A further 1.24 million people are reportedly in need of relief outside of Nigeria’s military zones as of late 2019, yet they are reportedly both unreachable and unable to get humanitarian aid. Many of those who have managed to leave the insurgent-controlled areas, according to the UN, are emaciated and report being held for years in hostage-like situations by non-state armed groups with no access to basic services and suffering abuse.
After more than a decade of violent conflict, the humanitarian disaster in northeastern Nigeria has gotten worse. Over the years, the situation has intensified, causing massive displacement and destruction in addition to severe food and nutrition insecurity and a critical lack of vital medical treatment.
A recent estimate by the United Nations put the figures of those in urgent need of humanitarian assistance at 8.3 million, which it said over 80 per cent of them are women and children.
Women and children are the most vulnerable in any crisis. As a result of the desperation, reports have emerged about the forced sale of family assets, child labour, child marriage, and instances of victims being forced to “sell” sex to aid workers in return for the aid they are entitled to.
In Borno, there have been many reports of IDPs who died of hunger-related ailments. Relatives of IDPs who died in displacement camps said living has become unbearable as they stopped receiving aid.
Stakeholders have said Nigerian authorities’ performance overall is below expectations and often complicates adherence to humanitarian principles.
Last year, the United Nations in its Global Humanitarian Overview (GHO) described Nigeria’s North East as one of the world’s largest humanitarian crisis zones, with at least 8.3million people in need of assistance in 2023, saying violent conflict, climate crisis, diseases and other risks are putting their lives at risk.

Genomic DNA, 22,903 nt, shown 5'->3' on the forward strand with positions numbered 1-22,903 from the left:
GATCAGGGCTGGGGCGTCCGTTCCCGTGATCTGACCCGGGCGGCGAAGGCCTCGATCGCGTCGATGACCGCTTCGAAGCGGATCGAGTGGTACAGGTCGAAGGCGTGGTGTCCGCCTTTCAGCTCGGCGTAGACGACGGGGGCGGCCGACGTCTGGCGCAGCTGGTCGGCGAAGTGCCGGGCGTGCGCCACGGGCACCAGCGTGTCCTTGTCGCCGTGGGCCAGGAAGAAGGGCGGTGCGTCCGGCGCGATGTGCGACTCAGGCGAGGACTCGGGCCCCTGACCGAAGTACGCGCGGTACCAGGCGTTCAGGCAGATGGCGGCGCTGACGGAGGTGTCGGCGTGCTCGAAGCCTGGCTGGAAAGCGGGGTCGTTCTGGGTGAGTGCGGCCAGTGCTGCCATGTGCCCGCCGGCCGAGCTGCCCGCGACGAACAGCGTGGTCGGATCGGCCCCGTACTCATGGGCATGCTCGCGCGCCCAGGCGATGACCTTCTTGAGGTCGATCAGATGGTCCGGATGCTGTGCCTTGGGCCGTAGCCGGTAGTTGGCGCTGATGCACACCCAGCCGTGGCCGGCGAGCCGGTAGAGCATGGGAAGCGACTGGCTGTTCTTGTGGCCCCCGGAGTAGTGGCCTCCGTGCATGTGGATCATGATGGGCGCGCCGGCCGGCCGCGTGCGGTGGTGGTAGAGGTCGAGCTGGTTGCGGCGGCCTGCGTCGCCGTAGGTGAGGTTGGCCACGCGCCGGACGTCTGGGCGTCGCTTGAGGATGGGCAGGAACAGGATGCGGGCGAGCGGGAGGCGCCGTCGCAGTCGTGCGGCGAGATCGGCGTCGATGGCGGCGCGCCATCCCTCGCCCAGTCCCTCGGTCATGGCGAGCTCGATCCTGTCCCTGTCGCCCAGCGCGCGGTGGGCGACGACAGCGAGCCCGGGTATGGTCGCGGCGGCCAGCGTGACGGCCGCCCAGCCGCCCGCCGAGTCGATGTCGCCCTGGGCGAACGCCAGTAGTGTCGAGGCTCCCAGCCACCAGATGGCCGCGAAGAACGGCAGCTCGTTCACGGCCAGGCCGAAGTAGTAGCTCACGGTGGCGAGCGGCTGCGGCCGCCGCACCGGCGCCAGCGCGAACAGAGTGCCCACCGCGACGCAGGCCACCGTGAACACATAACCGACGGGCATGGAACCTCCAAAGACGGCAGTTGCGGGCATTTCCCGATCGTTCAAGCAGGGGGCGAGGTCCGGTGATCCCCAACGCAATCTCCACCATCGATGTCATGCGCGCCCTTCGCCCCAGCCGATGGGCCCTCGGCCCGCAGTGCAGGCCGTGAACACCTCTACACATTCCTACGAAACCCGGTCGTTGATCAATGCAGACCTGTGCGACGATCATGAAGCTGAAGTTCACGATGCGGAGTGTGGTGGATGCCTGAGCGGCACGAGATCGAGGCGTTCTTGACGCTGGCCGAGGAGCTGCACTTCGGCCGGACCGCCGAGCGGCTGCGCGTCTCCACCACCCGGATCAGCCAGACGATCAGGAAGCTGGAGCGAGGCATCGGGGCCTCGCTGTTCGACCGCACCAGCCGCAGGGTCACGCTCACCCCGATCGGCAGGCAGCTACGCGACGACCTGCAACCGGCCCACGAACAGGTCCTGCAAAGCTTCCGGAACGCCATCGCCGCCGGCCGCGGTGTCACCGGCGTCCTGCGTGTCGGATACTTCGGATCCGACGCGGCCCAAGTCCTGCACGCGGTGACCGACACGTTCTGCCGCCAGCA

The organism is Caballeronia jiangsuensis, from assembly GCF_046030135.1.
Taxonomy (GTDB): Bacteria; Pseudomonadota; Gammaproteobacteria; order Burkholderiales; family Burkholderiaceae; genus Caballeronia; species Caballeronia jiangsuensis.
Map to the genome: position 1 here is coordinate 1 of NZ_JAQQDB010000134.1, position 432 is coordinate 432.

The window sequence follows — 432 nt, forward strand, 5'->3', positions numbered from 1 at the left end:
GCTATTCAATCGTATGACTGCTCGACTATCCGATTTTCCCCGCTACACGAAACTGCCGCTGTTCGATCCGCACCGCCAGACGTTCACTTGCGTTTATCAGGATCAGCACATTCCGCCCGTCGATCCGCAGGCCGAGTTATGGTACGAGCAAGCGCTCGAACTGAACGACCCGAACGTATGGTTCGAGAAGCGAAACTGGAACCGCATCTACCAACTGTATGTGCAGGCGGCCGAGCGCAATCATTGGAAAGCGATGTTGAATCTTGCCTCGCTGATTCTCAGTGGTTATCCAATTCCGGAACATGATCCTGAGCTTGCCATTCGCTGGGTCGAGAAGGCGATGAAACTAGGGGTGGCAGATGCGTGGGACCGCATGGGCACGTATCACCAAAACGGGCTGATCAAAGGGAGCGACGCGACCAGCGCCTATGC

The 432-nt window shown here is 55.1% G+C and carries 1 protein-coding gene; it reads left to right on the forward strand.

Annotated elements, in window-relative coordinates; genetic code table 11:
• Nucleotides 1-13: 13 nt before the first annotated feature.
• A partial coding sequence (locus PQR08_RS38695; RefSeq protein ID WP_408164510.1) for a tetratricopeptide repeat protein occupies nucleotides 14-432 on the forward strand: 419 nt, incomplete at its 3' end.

Other areas of the country are also in crisis. In Benue State, North Central Nigeria, From 2011 to the end of 2021, 21 out of the 23 local government areas in the state have come under attack by herdsmen, leading to the displacement of over 1.5 million people.
“The dire humanitarian situation in the state is further compounded by the influx of Cameroonian refugees into Kwande Local Government escaping the conflict in their country. The IDPs have had their livelihoods destroyed and are in need of protection, food, shelter and medical assistance,” according to the state governor Samuel Ortom.
The state and federal government, NGOs and other benevolent individuals have been coming to the aid of the displaced people, but more needs to be done. As findings have shown, the State Government could only provide shelter and other support for 15 per cent of the IDPs, leaving the 85 per cent to fend for themselves.
The ongoing terrorism of bandit attacks on farming communities in Niger State, North Central Nigeria, have driven thousands of people from their homes. Many of them have relocated to other parts of the state, mainly Minna, where they resort to begging near gold mine sites to collect money for food.
In Katsina, Zamfara and Kaduna states Northwest Nigeria, thousands of people have been displaced from their homes as a result of armed violence.
A military operation against the scores of criminal groups who roam the countryside of the North West, extorting money from communities for “protection”, or kidnapping women and stealing property, has not stopped people having to flee their homes.